Once again, the Court confirmed that conditions concerning biodiversity could legally be imposed. It also observed that, where a project can only proceed through the clearing of native vegetation (including endangered ecological communities), the imposition of conditions requiring offsetting of areas for biodiversity conservation are sanctioned under both Federal and State legislation and have also been allowed by the Court.
Both HEL and Ulan agreed that the Court should apply the Principles for the use of biodiversity offsets in NSW (published by the (then) Department of Environment Climate Change and Water) to the proposed biodiversity offsets for the project proposal. These principles were considered and discussed at length by the Court.
Significance of the decision: be proactive in managing environmental impacts
- The Court ultimately found in favour of Ulan and upheld the Minister's approval, subject to the imposition of a condition relating to groundwater baseflow offset. The Court also made minor changes to the biodiversity conditions, as agreed by Ulan and the Minister, including slight variations to the proposed offset areas.
- Despite this result however, the case does have implications which should be borne in mind when developing projects which have the potential to result in adverse environmental impacts.
- The decision confirms that planning authorities can impose conditions to offset the environmental impacts of a proposal. Environmental issues, and how these issues can be managed, should be a central factor when planning a proposal.
- While the Court was of the view that carbon offset conditions were not necessary in these circumstances because Ulan will be a "liable entity" and therefore caught by the Clean Energy Act 2011 (CE Act), it seems that those developments or facilities which are not caught by the CE Act could still be required to provide carbon offsets via conditions of consent. As such, even though your "facility" might not meet the relevant threshold under the CE Act (and therefore not be caught by the carbon price mechanism), you could still be required to mitigate the effect of direct GHG emissions in any event.1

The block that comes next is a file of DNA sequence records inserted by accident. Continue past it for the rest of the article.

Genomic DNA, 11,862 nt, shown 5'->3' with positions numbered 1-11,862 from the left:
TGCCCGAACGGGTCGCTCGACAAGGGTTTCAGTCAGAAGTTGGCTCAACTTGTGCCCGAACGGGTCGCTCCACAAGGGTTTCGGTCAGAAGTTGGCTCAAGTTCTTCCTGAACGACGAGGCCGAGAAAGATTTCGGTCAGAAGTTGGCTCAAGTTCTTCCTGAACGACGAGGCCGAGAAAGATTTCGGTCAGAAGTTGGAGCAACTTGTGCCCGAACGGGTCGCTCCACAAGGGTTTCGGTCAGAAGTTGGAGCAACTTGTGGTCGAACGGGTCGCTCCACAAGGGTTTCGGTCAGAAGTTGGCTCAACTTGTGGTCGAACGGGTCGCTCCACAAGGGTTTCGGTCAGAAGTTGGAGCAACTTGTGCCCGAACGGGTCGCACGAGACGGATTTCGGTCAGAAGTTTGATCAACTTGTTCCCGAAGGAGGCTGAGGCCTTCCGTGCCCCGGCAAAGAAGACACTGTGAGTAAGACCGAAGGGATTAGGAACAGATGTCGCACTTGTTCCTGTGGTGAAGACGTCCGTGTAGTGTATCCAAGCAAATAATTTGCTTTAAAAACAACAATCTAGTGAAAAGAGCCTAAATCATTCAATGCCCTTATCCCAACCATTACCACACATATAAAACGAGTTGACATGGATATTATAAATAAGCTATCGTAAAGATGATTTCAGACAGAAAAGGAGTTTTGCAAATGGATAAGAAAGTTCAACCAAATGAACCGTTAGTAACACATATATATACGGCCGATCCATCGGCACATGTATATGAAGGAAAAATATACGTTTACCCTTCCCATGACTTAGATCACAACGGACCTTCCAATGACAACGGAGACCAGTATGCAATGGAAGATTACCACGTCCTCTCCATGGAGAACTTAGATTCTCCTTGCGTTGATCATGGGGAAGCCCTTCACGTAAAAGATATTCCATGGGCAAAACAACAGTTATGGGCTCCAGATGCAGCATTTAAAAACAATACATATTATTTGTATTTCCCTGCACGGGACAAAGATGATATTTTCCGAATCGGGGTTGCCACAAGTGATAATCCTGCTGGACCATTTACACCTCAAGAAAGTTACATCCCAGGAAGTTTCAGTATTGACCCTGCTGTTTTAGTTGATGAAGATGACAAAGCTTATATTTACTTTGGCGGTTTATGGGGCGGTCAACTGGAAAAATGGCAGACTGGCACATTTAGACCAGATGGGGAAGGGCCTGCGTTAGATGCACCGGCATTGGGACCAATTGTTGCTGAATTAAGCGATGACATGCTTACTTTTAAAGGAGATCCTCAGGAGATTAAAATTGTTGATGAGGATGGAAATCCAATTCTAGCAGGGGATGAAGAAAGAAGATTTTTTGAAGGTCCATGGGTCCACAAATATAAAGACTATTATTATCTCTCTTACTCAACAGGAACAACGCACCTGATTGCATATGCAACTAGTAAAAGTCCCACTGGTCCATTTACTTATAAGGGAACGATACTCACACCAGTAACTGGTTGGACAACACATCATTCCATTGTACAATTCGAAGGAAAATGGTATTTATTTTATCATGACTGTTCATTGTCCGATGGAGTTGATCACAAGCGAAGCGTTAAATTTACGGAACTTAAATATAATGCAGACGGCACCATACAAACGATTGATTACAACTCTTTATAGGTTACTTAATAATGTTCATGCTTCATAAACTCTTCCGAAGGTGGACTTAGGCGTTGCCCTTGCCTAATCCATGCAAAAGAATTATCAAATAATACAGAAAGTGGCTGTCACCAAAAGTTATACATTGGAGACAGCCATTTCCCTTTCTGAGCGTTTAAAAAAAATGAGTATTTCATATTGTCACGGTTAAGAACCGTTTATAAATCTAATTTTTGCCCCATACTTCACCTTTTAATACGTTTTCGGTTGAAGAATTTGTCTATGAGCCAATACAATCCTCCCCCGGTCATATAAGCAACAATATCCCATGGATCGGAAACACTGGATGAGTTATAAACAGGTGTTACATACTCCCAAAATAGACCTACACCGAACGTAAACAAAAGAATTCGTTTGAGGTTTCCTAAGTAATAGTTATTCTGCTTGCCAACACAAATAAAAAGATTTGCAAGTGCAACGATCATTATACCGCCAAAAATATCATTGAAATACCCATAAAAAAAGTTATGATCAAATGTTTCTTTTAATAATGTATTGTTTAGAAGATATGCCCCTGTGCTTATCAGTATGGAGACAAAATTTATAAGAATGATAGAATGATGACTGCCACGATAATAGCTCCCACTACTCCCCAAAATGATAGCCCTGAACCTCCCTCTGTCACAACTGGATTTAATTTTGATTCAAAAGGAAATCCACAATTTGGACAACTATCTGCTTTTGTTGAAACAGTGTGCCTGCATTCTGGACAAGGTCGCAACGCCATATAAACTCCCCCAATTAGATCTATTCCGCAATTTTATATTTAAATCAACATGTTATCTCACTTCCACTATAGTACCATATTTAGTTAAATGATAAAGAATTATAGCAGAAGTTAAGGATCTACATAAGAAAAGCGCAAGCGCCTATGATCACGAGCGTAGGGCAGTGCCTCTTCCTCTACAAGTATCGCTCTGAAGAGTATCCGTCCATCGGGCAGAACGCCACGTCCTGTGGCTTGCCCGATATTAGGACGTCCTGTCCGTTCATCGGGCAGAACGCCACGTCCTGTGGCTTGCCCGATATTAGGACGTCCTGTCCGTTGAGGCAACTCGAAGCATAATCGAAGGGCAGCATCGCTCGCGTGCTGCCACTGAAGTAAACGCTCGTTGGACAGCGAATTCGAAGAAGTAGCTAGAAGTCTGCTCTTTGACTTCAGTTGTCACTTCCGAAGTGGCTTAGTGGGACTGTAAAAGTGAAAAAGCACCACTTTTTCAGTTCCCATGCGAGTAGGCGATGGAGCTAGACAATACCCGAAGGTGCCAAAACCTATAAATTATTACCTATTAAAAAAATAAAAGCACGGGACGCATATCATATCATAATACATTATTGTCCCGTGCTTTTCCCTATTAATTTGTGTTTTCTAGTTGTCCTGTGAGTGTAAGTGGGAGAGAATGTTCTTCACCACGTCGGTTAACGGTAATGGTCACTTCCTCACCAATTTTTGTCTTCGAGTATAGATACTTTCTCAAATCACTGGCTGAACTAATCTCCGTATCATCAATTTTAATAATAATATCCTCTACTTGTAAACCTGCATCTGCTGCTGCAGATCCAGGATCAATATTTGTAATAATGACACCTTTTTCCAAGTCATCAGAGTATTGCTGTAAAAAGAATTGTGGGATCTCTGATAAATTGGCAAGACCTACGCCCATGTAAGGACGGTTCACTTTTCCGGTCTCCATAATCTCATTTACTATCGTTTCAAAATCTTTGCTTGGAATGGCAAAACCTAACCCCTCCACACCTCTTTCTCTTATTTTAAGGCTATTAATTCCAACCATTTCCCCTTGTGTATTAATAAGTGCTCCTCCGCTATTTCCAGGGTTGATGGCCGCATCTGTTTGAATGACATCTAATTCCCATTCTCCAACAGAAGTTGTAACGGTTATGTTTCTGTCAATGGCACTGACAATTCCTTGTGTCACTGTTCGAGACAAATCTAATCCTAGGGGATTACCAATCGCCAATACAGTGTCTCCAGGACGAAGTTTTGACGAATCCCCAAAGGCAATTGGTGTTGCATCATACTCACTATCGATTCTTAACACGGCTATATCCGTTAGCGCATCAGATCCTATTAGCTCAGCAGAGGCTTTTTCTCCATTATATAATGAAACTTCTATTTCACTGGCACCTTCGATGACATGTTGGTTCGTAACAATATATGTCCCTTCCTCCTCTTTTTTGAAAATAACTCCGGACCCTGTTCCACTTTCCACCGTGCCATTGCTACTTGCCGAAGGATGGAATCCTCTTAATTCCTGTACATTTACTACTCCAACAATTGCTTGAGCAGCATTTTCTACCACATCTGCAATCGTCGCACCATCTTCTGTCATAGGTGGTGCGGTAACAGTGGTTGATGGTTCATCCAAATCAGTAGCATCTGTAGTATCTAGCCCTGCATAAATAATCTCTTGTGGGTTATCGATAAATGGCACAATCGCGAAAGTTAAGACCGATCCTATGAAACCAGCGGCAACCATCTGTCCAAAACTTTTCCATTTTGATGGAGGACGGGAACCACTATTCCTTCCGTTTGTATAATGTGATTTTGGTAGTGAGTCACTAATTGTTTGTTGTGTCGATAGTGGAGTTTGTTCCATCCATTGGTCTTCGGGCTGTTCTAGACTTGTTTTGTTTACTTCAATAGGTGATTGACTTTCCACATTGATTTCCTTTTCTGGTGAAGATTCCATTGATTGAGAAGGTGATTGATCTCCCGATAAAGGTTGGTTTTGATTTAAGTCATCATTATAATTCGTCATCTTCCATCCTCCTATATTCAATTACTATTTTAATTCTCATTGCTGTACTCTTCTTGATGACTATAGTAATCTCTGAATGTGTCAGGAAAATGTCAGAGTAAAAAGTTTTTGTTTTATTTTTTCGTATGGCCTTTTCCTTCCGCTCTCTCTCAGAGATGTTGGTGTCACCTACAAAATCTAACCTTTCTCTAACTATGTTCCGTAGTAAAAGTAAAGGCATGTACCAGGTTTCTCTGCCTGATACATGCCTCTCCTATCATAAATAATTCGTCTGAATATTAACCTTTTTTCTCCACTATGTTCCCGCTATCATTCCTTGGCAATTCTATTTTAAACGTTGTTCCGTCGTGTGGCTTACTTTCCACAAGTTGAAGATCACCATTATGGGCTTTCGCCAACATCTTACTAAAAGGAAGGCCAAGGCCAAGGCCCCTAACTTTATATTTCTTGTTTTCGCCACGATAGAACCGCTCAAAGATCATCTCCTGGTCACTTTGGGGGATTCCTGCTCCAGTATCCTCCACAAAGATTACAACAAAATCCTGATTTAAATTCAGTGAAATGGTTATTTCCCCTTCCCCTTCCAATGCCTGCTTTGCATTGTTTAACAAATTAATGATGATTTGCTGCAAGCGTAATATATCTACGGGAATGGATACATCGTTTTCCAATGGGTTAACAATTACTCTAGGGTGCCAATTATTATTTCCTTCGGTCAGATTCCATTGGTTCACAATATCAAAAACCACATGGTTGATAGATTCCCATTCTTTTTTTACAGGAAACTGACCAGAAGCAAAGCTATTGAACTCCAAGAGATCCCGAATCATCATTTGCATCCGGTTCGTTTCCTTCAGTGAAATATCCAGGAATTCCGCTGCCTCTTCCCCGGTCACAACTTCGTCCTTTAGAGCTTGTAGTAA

- Proponents of environmentally significant projects can expect requirements aimed at addressing the impacts of a proposal, including on groundwater, biodiversity and direct GHG emissions to be imposed. However, it is important to note that environmental issues should not be merely addressed through conditions of consent. Instead, these considerations should be integrated into the early stages of the planning process.
- In addition, you should be proactive and engage as early as possible with consent authorities and, for example, the Office of Environment and Heritage to ensure that key environmental impacts, such as carbon, biodiversity, and groundwater are addressed as early as possible in the planning process.
Breellen Warry | Senior Associate - Property, Projects & Infrastructure
1 For further details about the carbon price mechanism and an explanation of "liable entities" and "facilities", please CLICK HERE
All information on this site is of a general nature only and is not intended to be relied upon as, nor to be a substitute for, specific legal professional advice. No responsibility for the loss occasioned to any person acting on or refraining from action as a result of any material published can be accepted.